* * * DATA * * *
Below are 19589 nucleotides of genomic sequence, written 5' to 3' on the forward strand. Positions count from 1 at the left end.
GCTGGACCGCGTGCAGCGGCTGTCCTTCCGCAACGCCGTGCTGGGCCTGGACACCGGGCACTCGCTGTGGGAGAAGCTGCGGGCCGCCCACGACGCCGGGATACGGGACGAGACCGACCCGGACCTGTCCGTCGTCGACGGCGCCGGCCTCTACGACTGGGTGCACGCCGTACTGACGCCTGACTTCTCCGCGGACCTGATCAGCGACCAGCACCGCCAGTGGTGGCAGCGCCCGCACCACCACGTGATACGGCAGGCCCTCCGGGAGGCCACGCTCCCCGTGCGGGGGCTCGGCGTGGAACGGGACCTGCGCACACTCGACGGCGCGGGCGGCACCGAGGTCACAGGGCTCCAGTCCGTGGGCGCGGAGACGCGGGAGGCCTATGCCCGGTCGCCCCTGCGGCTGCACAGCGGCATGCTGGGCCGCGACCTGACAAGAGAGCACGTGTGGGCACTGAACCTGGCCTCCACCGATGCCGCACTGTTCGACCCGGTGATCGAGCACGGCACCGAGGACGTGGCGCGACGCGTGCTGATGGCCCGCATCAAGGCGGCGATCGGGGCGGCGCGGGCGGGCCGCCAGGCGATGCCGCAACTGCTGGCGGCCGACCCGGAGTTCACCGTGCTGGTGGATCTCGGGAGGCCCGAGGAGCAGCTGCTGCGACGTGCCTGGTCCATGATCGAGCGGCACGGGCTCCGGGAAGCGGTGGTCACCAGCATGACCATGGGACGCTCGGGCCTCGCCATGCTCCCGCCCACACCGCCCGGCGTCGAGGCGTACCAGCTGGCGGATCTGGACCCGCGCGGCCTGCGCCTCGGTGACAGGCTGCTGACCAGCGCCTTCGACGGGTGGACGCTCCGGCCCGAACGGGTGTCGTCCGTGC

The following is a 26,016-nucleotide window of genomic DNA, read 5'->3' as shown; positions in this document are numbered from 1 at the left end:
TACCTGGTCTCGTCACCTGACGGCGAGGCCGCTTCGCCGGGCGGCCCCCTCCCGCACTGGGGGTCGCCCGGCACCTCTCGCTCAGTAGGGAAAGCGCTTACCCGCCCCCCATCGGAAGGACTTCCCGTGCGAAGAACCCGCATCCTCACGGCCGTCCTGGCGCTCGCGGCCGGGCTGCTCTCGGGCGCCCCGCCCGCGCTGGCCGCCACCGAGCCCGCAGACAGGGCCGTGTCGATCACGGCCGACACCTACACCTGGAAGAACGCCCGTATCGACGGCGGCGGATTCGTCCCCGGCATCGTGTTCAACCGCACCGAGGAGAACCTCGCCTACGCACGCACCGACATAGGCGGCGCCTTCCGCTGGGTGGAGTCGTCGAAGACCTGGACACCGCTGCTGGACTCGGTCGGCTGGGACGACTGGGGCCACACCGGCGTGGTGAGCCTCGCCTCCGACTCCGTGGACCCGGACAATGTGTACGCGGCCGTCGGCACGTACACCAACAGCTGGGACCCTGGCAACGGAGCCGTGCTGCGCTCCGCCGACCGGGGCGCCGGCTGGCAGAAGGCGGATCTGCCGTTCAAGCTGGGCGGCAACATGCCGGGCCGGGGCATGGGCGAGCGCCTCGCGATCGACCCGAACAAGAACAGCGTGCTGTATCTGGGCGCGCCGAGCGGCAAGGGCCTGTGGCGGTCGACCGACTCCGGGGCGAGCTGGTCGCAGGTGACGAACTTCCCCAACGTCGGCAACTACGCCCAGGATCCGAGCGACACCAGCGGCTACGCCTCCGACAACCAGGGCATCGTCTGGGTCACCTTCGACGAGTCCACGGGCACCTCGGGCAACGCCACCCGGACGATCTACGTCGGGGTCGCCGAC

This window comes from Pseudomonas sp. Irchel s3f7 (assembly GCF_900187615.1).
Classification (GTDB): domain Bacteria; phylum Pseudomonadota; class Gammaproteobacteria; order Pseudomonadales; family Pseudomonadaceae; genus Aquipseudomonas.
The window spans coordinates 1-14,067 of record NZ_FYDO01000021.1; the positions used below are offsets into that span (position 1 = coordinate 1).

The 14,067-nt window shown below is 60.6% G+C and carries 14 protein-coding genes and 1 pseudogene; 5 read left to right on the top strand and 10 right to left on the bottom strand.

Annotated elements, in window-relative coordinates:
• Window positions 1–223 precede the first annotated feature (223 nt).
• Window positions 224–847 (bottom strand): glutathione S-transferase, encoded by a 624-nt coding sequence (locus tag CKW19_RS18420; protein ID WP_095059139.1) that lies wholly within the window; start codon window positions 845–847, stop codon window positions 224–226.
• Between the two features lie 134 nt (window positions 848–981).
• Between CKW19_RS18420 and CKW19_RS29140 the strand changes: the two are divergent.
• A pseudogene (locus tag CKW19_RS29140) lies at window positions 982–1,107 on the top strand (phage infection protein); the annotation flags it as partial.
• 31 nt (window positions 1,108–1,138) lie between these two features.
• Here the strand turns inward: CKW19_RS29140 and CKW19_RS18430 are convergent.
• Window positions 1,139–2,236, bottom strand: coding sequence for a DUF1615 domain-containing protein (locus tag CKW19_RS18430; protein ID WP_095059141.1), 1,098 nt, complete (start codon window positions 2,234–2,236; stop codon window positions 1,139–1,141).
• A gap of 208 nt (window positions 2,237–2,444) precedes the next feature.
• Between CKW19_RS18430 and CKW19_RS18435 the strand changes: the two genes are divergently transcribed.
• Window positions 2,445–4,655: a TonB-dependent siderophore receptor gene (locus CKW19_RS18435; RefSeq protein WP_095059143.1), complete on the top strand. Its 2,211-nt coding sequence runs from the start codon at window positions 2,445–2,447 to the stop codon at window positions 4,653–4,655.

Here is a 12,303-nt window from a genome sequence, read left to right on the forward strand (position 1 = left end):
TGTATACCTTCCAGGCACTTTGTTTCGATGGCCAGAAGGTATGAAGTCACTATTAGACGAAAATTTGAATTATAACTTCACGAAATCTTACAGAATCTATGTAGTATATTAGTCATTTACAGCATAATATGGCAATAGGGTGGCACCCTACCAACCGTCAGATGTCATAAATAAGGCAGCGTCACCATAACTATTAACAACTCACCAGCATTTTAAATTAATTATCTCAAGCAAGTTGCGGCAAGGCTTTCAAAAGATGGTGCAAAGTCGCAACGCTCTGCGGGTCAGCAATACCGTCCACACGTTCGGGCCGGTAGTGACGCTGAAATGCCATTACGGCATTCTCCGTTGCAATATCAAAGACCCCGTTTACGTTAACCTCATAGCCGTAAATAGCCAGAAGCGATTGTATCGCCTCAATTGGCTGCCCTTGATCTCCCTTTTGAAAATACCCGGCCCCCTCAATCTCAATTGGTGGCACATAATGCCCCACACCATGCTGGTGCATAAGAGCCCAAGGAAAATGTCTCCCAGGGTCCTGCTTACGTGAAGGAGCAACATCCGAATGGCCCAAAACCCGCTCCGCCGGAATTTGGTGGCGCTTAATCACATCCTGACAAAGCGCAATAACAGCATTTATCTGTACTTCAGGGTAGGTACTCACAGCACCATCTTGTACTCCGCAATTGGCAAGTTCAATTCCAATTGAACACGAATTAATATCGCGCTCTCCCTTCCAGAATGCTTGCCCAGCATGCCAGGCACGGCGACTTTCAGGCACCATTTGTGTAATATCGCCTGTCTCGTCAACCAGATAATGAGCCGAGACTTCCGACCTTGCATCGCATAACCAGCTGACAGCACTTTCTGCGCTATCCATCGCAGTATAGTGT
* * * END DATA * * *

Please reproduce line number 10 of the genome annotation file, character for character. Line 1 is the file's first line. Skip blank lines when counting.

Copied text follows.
• Window positions 1–223 precede the first annotated feature (223 nt).